TRENTON -- President Donald Trump's decision to declare the opioid crisis in the U.S a "national emergency" will allow the government to respond to the epidemic in the same way it did to Hurricane Sandy, Gov. Chris Christie said Friday.
The emergency declaration was a cornerstone of recommendations made by a national commission on opioids Christie chaired -- and advice the White House initially ignored.
But after U.S. Health and Human Services Secretary Tom Price said such a declaration was unnecessary, the president reversed course.
"The opioid crisis is an emergency, and I'm saying officially right now it is an emergency," Trump told reporters at his Bedminster golf club on Thursday. "It's a national emergency. We're going to spend a lot of time, a lot of effort and a lot of money on the opioid crisis."
Calling into a live broadcast with Harry Hurley on WPG Talk Radio Friday morning, Christie did not address the White House's apparent change of heart, but said such a declaration would "make sure states get the resources they need to be able to address the emergency."
Trump now says he'll declare opioid emergency
Trump, who is spending August at Trump National Golf Club in New Jersey, convened members of his cabinet there earlier this week to discuss the recommendations of the President's Commission on Combating Drug Addiction and the Opioid Crisis.
The timing was unusual because although the meeting was held in New Jersey, Christie -- who serves as its chair -- was vacationing in Italy.
The governor called into Hurley's program from his vacation abroad to praise the president's decision.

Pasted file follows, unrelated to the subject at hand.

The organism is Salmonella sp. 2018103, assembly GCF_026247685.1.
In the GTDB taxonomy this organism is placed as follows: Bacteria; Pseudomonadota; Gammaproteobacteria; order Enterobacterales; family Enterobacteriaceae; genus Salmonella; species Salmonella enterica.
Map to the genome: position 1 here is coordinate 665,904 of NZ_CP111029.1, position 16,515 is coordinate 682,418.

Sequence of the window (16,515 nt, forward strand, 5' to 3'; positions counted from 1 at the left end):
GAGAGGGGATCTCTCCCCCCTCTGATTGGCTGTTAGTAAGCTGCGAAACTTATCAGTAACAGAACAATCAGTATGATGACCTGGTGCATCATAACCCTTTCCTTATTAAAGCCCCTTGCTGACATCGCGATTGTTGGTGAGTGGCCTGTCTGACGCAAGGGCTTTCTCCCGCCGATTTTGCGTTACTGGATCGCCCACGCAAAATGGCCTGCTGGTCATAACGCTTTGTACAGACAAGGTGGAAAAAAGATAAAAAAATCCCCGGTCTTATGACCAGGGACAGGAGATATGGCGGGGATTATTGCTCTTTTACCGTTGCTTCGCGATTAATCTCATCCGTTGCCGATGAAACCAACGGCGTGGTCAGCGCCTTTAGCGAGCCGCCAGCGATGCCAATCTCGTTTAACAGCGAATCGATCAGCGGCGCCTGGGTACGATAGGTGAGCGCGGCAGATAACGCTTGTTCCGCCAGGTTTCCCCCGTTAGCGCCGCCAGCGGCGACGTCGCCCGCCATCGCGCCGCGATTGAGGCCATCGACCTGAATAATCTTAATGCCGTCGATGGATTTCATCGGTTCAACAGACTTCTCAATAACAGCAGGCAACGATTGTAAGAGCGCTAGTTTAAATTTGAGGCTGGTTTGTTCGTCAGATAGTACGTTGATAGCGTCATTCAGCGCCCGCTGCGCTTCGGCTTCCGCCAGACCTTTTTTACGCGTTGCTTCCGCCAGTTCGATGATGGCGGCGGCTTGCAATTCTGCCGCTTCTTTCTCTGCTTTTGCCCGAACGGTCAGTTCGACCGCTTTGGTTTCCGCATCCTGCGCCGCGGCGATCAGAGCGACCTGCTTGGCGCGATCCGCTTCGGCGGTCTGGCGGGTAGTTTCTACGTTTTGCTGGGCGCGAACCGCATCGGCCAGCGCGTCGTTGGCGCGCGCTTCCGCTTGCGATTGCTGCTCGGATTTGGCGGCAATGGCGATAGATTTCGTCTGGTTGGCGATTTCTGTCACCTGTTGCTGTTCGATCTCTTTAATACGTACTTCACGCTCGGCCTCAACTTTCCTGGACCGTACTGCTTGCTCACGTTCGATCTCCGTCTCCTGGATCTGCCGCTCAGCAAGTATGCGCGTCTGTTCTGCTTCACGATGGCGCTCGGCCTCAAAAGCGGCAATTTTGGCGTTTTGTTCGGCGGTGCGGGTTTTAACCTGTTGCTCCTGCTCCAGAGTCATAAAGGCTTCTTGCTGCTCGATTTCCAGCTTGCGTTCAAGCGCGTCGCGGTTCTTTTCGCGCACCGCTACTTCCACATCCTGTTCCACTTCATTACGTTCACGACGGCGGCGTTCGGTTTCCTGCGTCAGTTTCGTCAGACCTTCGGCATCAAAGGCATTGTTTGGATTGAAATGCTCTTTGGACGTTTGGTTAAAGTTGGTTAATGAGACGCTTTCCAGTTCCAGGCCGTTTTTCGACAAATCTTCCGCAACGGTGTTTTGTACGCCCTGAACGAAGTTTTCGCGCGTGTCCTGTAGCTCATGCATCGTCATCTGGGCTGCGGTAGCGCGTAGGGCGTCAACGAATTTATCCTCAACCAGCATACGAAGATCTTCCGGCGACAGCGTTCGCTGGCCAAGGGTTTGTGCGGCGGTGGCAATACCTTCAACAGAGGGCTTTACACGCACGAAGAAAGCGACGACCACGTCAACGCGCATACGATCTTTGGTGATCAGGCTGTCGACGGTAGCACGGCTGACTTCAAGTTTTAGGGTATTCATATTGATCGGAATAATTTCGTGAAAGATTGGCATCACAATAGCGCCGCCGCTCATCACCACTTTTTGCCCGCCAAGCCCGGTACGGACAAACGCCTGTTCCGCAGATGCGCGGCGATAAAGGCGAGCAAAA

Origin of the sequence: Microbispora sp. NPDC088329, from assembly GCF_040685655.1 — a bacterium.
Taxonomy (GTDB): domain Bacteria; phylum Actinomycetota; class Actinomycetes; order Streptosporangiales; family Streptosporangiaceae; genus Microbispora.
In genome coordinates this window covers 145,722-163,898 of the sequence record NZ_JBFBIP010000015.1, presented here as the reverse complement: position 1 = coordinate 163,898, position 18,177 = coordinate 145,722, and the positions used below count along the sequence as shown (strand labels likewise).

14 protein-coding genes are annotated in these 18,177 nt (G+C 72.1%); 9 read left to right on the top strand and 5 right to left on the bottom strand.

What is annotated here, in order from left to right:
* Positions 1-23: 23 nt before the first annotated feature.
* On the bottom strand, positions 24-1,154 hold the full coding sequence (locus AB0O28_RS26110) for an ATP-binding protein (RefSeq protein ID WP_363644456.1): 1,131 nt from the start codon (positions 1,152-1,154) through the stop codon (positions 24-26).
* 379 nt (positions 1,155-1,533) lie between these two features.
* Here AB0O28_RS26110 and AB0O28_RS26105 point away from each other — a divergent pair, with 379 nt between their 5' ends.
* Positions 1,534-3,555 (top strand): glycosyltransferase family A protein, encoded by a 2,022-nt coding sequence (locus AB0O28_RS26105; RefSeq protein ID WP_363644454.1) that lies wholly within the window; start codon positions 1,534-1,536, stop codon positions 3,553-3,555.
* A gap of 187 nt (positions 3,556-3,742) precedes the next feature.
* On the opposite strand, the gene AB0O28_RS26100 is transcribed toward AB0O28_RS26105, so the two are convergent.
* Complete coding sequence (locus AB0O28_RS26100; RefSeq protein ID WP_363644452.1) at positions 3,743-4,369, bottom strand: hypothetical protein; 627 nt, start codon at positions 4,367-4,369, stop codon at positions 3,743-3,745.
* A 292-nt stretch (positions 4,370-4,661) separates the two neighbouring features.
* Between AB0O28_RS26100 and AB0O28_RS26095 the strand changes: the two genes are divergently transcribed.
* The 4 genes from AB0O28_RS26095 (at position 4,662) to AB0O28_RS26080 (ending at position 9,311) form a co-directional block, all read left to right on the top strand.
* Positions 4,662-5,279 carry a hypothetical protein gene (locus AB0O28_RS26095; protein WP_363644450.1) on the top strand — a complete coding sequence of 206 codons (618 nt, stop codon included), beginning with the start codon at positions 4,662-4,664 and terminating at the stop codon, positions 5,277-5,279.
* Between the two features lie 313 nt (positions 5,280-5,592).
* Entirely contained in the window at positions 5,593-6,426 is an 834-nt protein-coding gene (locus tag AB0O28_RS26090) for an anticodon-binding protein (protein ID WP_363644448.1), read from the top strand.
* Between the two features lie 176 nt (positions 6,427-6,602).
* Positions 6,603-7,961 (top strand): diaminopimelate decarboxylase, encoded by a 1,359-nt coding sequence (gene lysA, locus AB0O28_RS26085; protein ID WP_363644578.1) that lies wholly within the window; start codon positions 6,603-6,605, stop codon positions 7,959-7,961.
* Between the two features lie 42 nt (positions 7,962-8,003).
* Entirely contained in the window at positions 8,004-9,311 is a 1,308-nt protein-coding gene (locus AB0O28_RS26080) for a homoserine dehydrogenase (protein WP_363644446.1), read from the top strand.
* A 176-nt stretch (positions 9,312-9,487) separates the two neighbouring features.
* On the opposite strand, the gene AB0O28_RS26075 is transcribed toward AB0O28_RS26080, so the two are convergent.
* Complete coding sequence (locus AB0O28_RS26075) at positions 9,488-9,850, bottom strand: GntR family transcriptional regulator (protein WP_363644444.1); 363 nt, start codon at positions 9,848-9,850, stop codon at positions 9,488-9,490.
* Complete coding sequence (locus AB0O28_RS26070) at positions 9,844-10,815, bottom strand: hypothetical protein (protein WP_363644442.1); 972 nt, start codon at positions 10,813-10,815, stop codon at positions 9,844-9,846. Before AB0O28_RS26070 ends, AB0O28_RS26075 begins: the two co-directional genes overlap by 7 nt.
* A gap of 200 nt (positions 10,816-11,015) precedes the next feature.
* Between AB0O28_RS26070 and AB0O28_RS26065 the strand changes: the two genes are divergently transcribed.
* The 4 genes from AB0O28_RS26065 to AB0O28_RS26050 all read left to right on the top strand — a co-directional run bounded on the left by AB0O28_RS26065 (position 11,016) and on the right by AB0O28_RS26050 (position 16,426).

WPG's Harry Hurley with Gov. Chris Christie 08-11-17
The commission found the number of people killed by heroin and prescription opiates had reached epidemic proportions, creating a "9/11-scale loss" every three weeks, according to the governor.
Christie cautioned, however, that he was unsure of the final wording of Trump's emergency declaration, telling Hurley, "I've got to see the legal papers to it."
"The president is working, as I understand it, with White House counsel now to have the leaps and bounds of a national declaration of emergency written up," Christie said.
Christie said depending on the final wording, a state of emergency declaration would allow the government to mobilize federal agencies - from the Department of Health and Human Services to FEMA - in the same way they respond to natural disasters like Sandy.
Following Trump's remarks on Thursday, the White House said in a statement Trump had "instructed his administration to use all appropriate emergency and other authorities to respond to the crisis caused by the opioid epidemic."
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